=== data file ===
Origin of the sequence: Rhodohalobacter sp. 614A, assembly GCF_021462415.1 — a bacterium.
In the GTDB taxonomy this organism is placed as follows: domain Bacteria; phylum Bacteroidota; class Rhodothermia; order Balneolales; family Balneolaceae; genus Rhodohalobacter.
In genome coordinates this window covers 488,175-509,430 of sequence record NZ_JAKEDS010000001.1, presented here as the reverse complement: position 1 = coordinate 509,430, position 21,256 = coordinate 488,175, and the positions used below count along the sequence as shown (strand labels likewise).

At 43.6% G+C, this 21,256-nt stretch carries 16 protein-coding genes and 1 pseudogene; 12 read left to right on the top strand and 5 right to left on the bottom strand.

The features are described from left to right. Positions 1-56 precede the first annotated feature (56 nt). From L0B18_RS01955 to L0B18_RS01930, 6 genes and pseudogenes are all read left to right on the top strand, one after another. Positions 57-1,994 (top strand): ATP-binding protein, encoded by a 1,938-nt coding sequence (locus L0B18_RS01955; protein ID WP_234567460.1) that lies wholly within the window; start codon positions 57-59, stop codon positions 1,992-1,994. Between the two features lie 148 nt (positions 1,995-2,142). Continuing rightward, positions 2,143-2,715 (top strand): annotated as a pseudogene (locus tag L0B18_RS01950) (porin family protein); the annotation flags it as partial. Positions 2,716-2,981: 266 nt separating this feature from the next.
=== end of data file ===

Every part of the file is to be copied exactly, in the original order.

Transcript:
Origin of the sequence: Rhodohalobacter sp. 614A, assembly GCF_021462415.1 — a bacterium.
In the GTDB taxonomy this organism is placed as follows: domain Bacteria; phylum Bacteroidota; class Rhodothermia; order Balneolales; family Balneolaceae; genus Rhodohalobacter.
In genome coordinates this window covers 488,175-509,430 of sequence record NZ_JAKEDS010000001.1, presented here as the reverse complement: position 1 = coordinate 509,430, position 21,256 = coordinate 488,175, and the positions used below count along the sequence as shown (strand labels likewise).

At 43.6% G+C, this 21,256-nt stretch carries 16 protein-coding genes and 1 pseudogene; 12 read left to right on the top strand and 5 right to left on the bottom strand.

The features are described from left to right. Positions 1-56 precede the first annotated feature (56 nt). From L0B18_RS01955 to L0B18_RS01930, 6 genes and pseudogenes are all read left to right on the top strand, one after another. Positions 57-1,994 (top strand): ATP-binding protein, encoded by a 1,938-nt coding sequence (locus L0B18_RS01955; protein ID WP_234567460.1) that lies wholly within the window; start codon positions 57-59, stop codon positions 1,992-1,994. Between the two features lie 148 nt (positions 1,995-2,142). Continuing rightward, positions 2,143-2,715 (top strand): annotated as a pseudogene (locus tag L0B18_RS01950) (porin family protein); the annotation flags it as partial. Positions 2,716-2,981: 266 nt separating this feature from the next.